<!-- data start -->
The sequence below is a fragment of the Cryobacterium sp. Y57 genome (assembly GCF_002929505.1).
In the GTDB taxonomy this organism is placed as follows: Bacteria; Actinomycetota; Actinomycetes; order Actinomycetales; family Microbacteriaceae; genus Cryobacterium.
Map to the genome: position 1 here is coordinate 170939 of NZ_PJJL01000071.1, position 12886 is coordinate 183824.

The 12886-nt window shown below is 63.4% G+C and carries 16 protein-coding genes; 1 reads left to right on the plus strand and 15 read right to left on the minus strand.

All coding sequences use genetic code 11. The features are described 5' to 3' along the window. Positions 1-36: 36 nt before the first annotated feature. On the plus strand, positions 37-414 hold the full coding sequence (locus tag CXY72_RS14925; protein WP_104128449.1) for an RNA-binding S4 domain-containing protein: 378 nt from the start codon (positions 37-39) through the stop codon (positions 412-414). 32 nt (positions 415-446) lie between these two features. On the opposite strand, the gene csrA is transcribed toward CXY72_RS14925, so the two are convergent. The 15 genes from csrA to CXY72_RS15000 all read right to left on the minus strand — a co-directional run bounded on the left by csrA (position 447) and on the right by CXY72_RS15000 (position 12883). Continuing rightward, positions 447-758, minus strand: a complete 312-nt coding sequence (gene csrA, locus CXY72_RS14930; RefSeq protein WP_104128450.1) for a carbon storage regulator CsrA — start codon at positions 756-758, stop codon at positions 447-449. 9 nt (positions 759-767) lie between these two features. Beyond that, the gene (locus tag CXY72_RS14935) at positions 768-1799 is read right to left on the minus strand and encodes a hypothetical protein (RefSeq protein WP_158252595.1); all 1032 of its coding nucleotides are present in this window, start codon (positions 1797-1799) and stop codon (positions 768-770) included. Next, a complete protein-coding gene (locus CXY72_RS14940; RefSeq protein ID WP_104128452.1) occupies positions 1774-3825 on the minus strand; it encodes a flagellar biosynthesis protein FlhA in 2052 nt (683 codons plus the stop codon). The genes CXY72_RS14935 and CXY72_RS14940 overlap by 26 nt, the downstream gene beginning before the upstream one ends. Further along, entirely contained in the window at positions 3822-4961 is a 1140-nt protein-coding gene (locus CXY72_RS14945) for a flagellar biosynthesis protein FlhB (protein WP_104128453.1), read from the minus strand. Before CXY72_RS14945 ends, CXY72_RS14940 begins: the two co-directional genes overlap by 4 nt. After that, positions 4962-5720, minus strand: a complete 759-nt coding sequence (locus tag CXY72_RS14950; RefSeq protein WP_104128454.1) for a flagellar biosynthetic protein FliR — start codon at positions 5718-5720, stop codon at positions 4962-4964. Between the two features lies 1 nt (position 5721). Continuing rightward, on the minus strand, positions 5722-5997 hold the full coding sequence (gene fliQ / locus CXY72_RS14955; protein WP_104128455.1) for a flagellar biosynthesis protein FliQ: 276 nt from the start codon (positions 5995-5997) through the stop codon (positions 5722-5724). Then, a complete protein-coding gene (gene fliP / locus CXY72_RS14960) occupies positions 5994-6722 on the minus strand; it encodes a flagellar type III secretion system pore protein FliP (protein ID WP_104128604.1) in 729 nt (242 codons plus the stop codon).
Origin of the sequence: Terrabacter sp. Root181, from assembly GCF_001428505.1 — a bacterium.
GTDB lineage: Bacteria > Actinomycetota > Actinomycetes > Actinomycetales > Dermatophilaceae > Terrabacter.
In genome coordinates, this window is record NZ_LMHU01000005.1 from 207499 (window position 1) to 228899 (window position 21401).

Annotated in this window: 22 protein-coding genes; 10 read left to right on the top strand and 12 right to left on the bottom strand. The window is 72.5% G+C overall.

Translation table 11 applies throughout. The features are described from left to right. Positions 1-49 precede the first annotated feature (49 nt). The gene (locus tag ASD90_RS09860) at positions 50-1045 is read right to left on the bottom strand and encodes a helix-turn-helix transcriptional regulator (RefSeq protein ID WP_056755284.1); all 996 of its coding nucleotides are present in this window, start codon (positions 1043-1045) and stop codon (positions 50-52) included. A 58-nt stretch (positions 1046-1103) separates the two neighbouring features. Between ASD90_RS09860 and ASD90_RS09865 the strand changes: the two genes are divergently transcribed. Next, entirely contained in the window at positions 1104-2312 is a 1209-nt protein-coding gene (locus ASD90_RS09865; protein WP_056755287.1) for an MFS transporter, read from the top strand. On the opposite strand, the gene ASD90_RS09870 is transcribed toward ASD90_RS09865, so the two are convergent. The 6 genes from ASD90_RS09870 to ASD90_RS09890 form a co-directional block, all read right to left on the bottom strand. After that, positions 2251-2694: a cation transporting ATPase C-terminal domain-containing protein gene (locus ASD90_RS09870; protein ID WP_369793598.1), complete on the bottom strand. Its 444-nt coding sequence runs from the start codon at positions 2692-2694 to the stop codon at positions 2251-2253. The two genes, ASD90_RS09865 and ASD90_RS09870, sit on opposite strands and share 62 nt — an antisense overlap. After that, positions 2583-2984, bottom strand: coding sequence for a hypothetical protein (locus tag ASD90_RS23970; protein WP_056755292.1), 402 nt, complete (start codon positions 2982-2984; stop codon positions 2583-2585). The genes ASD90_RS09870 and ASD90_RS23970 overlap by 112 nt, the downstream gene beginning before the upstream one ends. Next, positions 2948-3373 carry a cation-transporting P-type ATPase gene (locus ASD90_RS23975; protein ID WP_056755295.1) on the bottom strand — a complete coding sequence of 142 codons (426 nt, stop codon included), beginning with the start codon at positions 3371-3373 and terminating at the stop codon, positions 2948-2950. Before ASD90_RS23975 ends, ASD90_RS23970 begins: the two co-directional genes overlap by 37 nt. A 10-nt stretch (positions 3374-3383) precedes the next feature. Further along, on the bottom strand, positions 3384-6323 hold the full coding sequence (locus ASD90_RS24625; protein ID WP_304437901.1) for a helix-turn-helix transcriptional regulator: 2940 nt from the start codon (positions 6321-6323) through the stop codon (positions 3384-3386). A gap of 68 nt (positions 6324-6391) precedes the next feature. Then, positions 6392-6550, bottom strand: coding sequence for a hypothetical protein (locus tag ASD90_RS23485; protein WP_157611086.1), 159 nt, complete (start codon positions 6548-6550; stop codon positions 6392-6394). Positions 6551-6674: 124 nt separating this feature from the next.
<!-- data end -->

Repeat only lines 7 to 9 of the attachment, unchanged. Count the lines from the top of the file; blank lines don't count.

GTDB lineage: Bacteria > Actinomycetota > Actinomycetes > Actinomycetales > Dermatophilaceae > Terrabacter.
In genome coordinates, this window is record NZ_LMHU01000005.1 from 207499 (window position 1) to 228899 (window position 21401).

Annotated in this window: 22 protein-coding genes; 10 read left to right on the top strand and 12 right to left on the bottom strand. The window is 72.5% G+C overall.